"The economist Hans-Hermann Hoppe points out that countries with socialised or nationalised production are not as wealthy as countries where production is in private hands."
This quotation comes from the Wikipedia. A PDF file (unfortunately removed in the meantime) on the Hoppe website was cited as the source.
In 1989, when I was six years old, I was able to get an idea of the poverty of Central and Eastern Europe with my own eyes. In this respect, Hoppe's argument is a matter of course for me - but perhaps not for younger people.
In the Frankfurter Allgemeine Zeitung of 11 April 2009 there is an article in the feuilleton with the headline "Wie der Markt wirklich sozial wird" (How the market really becomes social) about the "inventor of the social market economy", a certain Mr. Müller-Armack. This article quotes two interesting references from his book:
"From the point of view of freedom, the market economy should still be preferable even if its economic performance is lower than that of economic governance. This is in no way the case, as we can see, but it seems necessary to point out that the last criterion for an economic order rests also in the spiritual and not in the economic alone."
Capitalism is not a "system", but a natural human behaviour. This is the main misunderstanding of many Marxists. However, natural human behavior naturally has its flaws and can lead to unexpected side effects. But the "solutions" proposed by Marx are not; Ludwig von Mises already gave a theoretical explanation in the 1920s as to why socialism would not work, and history has now told us that all previous attempts to implement socialism have led to millions of deaths and not a single one to lasting economic prosperity.
In my opinion, the debate between capitalism and socialism is somewhat outdated. The reason for this is that capitalism is not a system. Rather than being a system, capitalism is a natural human behaviour resulting from the circumstances in which we live (limited resources, limited access to resources, etc.). Socialism can be described as a system, but it is not a system that replaces capitalism; it is only a system of intervention and violence with the intention of changing property relations and restricting human freedom. Even in a socialist country there is a kind of capitalism, at least to some extent, because what is called capitalism is actually, as I said, natural human behaviour.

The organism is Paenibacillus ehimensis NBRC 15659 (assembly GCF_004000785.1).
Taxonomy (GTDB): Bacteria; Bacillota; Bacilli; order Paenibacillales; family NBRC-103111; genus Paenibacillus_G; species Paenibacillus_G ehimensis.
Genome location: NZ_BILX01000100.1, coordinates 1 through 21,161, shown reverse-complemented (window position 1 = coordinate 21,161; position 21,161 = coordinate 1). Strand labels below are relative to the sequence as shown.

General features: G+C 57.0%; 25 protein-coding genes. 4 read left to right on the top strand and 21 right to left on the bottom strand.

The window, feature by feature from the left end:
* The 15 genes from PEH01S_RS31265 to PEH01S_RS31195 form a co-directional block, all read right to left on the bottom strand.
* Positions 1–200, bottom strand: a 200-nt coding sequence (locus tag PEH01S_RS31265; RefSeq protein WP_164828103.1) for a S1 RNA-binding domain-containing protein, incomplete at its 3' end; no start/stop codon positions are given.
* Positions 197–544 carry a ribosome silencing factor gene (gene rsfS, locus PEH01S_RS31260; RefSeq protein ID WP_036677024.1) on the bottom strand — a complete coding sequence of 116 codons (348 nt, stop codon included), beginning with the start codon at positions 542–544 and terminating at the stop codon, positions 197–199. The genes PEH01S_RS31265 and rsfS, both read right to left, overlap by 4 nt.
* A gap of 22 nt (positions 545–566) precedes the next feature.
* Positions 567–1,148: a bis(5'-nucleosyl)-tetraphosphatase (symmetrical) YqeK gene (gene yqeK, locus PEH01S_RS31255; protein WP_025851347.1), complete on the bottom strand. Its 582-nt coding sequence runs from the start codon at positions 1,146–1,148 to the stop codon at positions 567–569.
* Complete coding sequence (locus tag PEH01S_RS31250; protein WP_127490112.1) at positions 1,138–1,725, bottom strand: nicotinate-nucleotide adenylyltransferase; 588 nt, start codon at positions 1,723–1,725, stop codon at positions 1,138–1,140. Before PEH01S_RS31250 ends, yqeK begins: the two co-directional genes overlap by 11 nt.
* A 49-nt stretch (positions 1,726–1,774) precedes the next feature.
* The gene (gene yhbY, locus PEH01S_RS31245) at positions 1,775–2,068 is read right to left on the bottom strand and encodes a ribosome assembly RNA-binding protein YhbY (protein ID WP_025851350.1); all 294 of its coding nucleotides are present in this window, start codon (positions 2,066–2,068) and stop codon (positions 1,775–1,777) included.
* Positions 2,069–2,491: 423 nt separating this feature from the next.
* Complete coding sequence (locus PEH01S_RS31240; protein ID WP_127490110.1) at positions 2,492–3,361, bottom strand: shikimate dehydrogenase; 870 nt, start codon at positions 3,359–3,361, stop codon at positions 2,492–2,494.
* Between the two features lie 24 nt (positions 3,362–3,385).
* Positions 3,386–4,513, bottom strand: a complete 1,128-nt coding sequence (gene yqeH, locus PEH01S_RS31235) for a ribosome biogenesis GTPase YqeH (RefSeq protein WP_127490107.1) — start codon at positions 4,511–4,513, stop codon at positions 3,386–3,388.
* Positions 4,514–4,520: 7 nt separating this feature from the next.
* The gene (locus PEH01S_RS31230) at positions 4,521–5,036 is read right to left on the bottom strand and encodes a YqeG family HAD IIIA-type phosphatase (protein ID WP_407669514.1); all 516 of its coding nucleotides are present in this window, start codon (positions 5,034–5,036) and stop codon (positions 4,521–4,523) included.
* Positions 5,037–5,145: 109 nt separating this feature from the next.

Marxist-oriented politicians, who still say that their goal is the "overcoming" of capitalism, have apparently not yet realized what I said above.
Personally, I prefer as little intervention and coercion as possible. There is no "coercion" without "violence" - the English have recognized that, so there is a word for both things in their language, "force". Violence is a bad thing that I think should be avoided at all costs; it should at least be used as an "Ultima Ratio" when there is no other possibility.
Life is not about work, life is about access to the resources necessary for survival. Ideally, it is also about access to resources that improve and make happy the quality of life (you could call them "luxury goods"). It does not matter how one can gain access to these things unless one behaves unsocially, i.e. treats and exploits other people unfairly without giving them anything to return.
I do not share the socialist view that all people should be employed and gainfully employed. People should work when they want to work, but not because they are forced to. Of course, many have no alternative to access to resources than through paid work. But the idea that everyone should be employed and work, even if (for whatever reason) they were able to sustain themselves and lead a happy life without working, is in my opinion inhumane, to say the least.
Artificial intelligence and robotics represent a real challenge as they will make many jobs obsolete. We need to think about ways to organize society and make a living for people, even if people of many professions are replaced by machines. Altruism is called for; it will no longer be enough just to take care of oneself. We will have to work out solutions together, in cooperation, not in competition.
In short, the Austrian Social Democrats are absolutely right when they say that it is not just about the absolute wealth of a country, but also about how it is distributed. But socialism is not a solution.
Claus Volko, MD MSc